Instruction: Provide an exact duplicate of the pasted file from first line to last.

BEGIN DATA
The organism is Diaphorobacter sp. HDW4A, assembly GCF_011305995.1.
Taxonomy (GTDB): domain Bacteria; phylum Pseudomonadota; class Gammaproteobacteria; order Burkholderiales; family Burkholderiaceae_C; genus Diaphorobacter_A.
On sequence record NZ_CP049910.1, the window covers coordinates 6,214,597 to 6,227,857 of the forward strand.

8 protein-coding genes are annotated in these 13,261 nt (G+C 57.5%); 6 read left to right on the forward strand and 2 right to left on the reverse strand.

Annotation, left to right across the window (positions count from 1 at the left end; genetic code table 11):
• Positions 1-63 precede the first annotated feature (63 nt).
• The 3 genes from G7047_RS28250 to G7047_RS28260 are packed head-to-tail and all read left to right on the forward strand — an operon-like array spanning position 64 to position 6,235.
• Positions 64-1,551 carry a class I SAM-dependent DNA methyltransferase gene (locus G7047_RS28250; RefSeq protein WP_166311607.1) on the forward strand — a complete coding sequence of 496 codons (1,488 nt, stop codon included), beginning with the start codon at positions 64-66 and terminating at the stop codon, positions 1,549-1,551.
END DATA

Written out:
The organism is Diaphorobacter sp. HDW4A, assembly GCF_011305995.1.
Taxonomy (GTDB): domain Bacteria; phylum Pseudomonadota; class Gammaproteobacteria; order Burkholderiales; family Burkholderiaceae_C; genus Diaphorobacter_A.
On sequence record NZ_CP049910.1, the window covers coordinates 6,214,597 to 6,227,857 of the forward strand.

8 protein-coding genes are annotated in these 13,261 nt (G+C 57.5%); 6 read left to right on the forward strand and 2 right to left on the reverse strand.

Annotation, left to right across the window (positions count from 1 at the left end; genetic code table 11):
• Positions 1-63 precede the first annotated feature (63 nt).
• The 3 genes from G7047_RS28250 to G7047_RS28260 are packed head-to-tail and all read left to right on the forward strand — an operon-like array spanning position 64 to position 6,235.
• Positions 64-1,551 carry a class I SAM-dependent DNA methyltransferase gene (locus G7047_RS28250; RefSeq protein WP_166311607.1) on the forward strand — a complete coding sequence of 496 codons (1,488 nt, stop codon included), beginning with the start codon at positions 64-66 and terminating at the stop codon, positions 1,549-1,551.